Comparative analysis of the co-expression networks of SL signaling pathway target proteins SMXL6/7–1/7–2 in G. hirsutum and G. arboreum. Proteins encoded by homologous gene pairs in the two species are connected by red dashed lines. Yellow indicates key proteins. The key proteins in G. hirsutum are Gh_A10G2131 (GhSMXL6), Gh_A05G0731 (GhSMXL7-1), and Gh_A05G2628 (GhSMXL7-2), while the key proteins in G. arboreum are Cotton_A_15848 (GaSMXL6), Cotton_A_12945 (GaSMXL7-1), and Cotton_A_31484 (GaSMXL7-2), which are noted in red font. Green indicates target proteins, which interact with SMXL6/7–1/7–2. Solid pink lines connect up-regulated proteins, and solid blue lines connect down-regulated proteins

Silencing of GhSMXL genes inhibits cotton growth

To investigate the roles of GhSMXL genes in regulating cotton growth and development, we used the virus-induced gene silencing (VIGS) method to silence GhSMAX1-1 and GhSMAX1-2 genes. After silencing of two GhSMXL genes, phenotypic observations showed that growth of the apical meristem was slow or stagnant, development of axillary buds was inhibited, and plant height was dwarfed compared with the control (Fig. 6, Fig. S5). The TRV: SMAX1-1 plants showed an obvious dwarfing phenotype, and growth of the main stem was inhibited (Fig. 6a). The TRV: SMAX1-2 plants also showed dwarfing and delayed growth (Fig. 6b). These results suggest that GhSMXL genes play crucial roles in regulating cotton growth and development. Silencing of the GhSMAX1-1 or GhSMAX1-2 genes had a substantial impact on the growth of the apical meristem and the elongation of the stem, ultimately causing dwarfism in cotton plants. qRT-PCR assays revealed that the expression levels of GhSMAX1-1/2 were significantly reduced in silenced plants compared with the control group (Fig. 6c and d). Taken together, these results suggest that GhSMAX1-1/2 genes play important roles in promoting stem elongation and axillary bud development in cotton.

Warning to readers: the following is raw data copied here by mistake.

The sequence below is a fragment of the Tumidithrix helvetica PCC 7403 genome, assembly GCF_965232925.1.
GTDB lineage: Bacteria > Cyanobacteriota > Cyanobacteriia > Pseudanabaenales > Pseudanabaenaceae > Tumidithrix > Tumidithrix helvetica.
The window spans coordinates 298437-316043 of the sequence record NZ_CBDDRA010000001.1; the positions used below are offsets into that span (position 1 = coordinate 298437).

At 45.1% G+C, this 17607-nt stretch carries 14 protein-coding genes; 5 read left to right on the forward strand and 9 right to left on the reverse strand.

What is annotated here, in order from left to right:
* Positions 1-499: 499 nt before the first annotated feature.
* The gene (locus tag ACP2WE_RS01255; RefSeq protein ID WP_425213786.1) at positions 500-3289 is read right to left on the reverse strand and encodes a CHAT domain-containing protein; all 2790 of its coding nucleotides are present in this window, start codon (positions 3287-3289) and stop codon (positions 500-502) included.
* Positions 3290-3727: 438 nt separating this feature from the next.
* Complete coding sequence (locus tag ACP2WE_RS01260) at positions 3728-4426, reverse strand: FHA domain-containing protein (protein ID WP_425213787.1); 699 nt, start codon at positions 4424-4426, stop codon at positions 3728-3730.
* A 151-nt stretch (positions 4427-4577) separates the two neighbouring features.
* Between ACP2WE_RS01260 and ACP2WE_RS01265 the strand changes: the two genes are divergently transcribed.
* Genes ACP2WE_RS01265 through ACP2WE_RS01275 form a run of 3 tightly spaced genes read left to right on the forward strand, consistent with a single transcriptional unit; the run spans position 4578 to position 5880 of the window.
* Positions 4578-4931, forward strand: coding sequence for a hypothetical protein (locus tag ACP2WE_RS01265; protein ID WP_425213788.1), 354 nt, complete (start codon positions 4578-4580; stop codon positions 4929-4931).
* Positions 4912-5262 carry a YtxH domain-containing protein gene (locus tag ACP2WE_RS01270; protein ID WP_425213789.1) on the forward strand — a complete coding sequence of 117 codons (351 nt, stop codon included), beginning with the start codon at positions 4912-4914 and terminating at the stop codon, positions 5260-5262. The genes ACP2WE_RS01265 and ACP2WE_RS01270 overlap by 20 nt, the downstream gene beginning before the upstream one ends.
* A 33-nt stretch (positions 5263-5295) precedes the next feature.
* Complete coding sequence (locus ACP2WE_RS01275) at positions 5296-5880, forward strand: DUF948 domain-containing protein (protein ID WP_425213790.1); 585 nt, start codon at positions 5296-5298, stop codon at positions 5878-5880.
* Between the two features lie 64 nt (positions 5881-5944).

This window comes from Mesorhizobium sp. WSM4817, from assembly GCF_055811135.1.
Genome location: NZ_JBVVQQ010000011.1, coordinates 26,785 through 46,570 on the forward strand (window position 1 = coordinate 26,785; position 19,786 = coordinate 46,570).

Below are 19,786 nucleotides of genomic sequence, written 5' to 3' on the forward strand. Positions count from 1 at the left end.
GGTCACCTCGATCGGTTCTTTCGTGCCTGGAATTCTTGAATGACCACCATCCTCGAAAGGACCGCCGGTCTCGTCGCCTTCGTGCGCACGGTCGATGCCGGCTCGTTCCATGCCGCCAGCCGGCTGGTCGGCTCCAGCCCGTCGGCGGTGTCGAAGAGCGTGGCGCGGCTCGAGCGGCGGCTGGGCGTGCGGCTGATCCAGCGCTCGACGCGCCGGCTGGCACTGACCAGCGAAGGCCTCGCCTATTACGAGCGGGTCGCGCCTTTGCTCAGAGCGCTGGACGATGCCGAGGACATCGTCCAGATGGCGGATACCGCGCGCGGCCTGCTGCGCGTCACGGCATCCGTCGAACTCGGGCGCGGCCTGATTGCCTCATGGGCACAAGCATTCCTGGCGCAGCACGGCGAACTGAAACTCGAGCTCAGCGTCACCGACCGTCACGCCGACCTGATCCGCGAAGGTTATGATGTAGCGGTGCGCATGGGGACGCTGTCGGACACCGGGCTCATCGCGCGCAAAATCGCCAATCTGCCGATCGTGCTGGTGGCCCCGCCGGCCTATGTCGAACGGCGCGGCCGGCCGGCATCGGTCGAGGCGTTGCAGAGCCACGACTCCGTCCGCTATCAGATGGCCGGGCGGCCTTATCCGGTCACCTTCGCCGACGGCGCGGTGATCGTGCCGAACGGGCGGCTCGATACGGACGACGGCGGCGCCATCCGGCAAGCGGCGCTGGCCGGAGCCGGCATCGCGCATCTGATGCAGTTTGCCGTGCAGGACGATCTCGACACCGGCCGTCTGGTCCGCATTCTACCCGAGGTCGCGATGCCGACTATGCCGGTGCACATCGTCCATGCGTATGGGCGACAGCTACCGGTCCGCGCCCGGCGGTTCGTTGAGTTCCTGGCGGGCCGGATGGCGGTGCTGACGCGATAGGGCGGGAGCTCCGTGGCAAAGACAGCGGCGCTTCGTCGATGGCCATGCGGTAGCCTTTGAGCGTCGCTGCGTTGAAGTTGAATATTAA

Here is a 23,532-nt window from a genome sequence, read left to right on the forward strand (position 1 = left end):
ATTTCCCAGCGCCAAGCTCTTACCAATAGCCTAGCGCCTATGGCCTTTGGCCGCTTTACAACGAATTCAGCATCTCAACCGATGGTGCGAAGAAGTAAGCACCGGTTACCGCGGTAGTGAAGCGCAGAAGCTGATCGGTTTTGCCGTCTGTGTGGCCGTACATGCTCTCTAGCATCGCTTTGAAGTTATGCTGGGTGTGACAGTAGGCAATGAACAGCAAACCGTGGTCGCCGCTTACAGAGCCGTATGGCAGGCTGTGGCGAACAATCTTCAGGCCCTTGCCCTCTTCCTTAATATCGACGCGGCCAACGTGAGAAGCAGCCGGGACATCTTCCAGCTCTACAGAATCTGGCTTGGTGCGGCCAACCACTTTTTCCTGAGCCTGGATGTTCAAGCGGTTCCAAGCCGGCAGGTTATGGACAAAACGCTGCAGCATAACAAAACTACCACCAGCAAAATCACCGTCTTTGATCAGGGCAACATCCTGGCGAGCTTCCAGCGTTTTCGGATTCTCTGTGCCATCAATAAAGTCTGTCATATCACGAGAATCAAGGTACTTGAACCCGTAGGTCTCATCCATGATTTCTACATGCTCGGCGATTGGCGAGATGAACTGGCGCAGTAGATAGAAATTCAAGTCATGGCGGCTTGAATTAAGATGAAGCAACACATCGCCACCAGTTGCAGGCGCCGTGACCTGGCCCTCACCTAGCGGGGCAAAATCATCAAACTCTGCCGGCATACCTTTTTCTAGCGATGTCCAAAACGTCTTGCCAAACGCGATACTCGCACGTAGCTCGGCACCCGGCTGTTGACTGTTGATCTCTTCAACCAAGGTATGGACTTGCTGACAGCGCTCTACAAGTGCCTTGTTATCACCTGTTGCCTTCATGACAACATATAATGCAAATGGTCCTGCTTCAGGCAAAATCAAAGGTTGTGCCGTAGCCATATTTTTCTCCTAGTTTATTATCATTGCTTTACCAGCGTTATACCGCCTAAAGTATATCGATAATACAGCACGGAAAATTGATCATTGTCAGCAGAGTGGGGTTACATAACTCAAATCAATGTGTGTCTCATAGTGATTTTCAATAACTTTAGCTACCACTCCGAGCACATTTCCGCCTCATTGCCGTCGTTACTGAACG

Fig. 6
figure 6

VIGS assays of GhSMAX1-1 and GhSMAX1-2 genes in cotton. a, b Phenotypes resulting from silencing of the GhSMAX1-1/2 genes in upland cotton; bars, 10 cm. Relative expression of GhSMAX1-1 (c) and GhSMAX1-2 (d) among control and VIGS plants using qRT-PCR. Values are means ± SD (n = 3). Asterisks indicate significant differences between control TRV:00 and TRV: GhSMAX1-1/2 silencing lines (Student’s t test, “***” represents P < 0.001)


Evolution of the SMXL gene family in plants